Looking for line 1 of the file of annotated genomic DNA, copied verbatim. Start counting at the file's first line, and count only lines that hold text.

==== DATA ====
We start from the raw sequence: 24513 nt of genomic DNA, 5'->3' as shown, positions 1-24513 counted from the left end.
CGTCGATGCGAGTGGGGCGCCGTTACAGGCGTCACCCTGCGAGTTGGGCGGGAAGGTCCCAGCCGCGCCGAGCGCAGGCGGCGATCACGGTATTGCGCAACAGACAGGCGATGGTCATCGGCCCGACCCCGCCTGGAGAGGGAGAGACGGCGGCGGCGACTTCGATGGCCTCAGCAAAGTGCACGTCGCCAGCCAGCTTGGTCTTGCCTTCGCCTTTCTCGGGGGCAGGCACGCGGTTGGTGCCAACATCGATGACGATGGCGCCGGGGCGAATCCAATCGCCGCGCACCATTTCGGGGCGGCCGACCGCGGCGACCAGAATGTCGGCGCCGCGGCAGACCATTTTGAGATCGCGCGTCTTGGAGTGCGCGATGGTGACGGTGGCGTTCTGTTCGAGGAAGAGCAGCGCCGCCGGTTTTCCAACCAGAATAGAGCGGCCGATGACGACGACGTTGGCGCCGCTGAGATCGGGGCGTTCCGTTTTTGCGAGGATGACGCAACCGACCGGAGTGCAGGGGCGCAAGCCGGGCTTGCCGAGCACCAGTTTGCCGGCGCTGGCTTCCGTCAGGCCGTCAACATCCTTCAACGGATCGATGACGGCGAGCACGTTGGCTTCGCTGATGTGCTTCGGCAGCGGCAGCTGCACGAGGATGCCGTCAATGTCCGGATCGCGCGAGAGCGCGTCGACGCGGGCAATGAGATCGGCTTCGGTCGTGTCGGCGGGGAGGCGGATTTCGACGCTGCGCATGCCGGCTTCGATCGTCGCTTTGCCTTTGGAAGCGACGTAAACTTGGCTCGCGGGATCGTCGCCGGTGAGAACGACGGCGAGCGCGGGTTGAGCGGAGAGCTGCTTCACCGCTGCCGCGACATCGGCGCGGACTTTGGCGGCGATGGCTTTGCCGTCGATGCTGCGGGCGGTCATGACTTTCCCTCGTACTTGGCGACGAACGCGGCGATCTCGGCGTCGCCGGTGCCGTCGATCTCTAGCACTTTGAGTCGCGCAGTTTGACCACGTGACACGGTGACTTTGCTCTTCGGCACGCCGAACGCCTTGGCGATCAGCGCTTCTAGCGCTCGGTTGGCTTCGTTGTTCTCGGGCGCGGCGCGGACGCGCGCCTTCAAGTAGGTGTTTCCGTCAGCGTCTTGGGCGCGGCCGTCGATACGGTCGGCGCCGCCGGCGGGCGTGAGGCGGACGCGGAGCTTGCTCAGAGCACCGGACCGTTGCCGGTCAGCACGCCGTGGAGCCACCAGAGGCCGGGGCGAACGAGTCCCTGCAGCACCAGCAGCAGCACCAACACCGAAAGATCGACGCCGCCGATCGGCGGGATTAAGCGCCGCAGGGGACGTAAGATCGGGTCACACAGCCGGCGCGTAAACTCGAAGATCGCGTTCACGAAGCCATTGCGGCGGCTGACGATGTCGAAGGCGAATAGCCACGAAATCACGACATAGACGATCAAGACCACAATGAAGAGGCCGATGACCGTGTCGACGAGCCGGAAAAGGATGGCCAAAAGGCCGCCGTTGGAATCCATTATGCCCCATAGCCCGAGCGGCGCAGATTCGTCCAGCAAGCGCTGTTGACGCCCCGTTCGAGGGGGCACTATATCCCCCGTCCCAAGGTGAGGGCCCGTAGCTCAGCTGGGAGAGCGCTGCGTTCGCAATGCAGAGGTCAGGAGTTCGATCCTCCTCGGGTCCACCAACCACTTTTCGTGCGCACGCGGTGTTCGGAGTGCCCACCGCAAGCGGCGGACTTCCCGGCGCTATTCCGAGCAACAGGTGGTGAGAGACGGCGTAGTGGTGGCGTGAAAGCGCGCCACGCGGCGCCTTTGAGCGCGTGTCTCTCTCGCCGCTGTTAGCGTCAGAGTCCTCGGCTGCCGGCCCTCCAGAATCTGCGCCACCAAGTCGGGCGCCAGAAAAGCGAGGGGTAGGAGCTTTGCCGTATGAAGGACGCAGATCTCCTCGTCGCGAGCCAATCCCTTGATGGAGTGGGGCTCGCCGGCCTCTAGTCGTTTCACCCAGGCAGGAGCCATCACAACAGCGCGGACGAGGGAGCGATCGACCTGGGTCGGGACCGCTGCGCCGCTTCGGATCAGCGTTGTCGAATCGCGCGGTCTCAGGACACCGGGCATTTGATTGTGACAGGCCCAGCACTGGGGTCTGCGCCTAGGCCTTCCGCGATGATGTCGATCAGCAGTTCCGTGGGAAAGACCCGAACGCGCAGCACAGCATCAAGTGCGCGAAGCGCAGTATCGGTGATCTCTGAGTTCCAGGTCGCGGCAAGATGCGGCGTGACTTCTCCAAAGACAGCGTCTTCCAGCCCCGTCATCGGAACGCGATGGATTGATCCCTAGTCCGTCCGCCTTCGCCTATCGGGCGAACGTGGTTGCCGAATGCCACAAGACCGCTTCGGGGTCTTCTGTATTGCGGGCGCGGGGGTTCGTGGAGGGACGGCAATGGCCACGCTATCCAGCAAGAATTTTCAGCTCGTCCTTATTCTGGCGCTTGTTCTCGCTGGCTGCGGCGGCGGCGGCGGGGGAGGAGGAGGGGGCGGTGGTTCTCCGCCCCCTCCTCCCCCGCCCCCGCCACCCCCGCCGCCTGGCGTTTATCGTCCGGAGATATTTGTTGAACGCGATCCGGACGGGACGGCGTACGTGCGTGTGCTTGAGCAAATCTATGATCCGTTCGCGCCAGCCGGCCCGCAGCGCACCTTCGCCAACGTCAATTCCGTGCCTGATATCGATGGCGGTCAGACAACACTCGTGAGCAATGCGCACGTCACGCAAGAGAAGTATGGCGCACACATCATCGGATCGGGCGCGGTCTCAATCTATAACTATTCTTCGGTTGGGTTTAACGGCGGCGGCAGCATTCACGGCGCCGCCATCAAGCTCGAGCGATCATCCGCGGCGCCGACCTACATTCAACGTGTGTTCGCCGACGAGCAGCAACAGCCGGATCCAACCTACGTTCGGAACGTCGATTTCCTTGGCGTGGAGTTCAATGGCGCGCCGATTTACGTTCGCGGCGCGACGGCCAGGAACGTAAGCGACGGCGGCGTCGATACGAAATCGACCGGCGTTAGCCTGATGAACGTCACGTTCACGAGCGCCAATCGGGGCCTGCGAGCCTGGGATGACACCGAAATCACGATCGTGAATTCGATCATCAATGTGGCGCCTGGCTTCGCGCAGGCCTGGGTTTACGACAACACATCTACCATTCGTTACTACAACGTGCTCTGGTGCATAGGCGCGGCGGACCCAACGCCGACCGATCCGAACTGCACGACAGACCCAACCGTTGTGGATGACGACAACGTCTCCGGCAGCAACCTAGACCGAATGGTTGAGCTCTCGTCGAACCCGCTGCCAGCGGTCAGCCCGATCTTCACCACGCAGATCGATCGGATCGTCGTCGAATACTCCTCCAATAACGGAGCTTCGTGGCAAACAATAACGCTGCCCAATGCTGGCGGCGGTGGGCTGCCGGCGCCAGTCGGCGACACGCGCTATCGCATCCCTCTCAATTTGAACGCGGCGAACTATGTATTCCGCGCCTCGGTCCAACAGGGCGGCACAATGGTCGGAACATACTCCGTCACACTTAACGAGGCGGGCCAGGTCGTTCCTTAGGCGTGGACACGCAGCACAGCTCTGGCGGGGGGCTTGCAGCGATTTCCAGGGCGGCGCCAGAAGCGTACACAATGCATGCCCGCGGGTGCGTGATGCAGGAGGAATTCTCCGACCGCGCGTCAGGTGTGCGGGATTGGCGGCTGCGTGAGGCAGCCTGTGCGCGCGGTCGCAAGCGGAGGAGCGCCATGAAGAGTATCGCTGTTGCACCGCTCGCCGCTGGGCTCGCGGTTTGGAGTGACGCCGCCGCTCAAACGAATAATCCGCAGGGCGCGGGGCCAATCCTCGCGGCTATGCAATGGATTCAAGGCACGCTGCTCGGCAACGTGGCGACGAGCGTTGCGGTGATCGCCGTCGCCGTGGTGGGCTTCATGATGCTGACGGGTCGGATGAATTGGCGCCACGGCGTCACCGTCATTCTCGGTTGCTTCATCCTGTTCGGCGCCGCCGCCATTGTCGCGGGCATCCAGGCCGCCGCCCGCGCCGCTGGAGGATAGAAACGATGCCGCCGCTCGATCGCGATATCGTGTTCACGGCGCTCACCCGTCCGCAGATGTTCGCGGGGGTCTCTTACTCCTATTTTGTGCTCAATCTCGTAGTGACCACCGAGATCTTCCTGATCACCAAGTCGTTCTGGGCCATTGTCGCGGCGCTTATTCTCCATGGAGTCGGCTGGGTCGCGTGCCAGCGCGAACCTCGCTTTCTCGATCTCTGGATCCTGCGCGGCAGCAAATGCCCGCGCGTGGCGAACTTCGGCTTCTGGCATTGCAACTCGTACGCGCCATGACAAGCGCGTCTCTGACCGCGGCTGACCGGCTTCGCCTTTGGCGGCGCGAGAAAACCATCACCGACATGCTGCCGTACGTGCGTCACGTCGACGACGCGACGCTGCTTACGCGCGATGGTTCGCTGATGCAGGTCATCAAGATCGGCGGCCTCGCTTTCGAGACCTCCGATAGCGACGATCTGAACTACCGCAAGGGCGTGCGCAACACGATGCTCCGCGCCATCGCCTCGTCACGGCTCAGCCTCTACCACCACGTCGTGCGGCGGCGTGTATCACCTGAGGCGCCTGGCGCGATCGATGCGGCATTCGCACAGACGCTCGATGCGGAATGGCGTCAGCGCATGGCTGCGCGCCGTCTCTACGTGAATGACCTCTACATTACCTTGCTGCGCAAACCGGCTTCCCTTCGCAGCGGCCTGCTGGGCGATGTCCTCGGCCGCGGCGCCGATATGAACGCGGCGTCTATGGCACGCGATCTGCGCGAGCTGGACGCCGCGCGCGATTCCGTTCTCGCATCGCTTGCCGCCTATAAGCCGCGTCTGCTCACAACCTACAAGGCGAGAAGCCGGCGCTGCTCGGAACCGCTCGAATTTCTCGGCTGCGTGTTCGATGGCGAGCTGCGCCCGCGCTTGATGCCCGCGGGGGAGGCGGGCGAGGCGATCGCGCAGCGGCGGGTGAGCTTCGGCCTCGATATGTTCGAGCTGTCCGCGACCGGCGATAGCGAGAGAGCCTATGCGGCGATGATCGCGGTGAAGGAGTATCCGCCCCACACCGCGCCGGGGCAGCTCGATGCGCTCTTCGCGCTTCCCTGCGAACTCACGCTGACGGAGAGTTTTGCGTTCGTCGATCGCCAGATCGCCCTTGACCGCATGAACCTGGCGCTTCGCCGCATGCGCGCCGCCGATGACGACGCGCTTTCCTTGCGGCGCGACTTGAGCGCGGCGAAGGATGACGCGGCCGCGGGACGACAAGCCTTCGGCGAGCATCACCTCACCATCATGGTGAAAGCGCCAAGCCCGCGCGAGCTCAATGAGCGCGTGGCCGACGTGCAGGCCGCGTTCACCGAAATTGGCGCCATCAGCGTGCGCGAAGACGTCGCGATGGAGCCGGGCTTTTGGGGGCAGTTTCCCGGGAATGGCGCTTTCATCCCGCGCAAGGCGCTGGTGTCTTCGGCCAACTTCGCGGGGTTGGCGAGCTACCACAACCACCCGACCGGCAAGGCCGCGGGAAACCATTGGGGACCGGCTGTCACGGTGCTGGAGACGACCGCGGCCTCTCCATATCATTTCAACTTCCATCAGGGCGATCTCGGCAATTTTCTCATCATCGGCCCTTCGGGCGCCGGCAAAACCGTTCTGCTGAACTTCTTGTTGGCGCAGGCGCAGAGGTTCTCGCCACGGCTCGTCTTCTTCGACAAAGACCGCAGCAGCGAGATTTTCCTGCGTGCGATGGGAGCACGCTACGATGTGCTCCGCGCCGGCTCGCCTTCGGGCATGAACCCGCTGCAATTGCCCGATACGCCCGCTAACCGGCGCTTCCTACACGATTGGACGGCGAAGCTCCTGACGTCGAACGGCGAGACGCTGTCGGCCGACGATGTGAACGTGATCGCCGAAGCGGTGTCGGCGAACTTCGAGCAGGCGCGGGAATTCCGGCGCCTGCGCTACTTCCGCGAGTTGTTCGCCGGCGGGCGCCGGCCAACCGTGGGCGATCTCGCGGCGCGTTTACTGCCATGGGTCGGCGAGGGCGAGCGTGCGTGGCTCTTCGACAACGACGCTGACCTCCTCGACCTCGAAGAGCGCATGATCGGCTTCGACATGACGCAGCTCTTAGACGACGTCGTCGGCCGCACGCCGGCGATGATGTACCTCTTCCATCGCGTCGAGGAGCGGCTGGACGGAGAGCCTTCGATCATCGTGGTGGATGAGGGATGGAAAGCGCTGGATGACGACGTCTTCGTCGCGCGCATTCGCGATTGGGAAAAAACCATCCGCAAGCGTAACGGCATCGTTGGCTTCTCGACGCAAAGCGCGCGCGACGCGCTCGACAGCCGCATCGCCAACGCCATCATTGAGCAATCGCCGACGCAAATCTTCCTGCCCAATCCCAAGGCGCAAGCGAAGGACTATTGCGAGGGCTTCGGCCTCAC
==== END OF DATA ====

We start from the raw sequence: 24513 nt of genomic DNA, 5'->3' as shown, positions 1-24513 counted from the left end.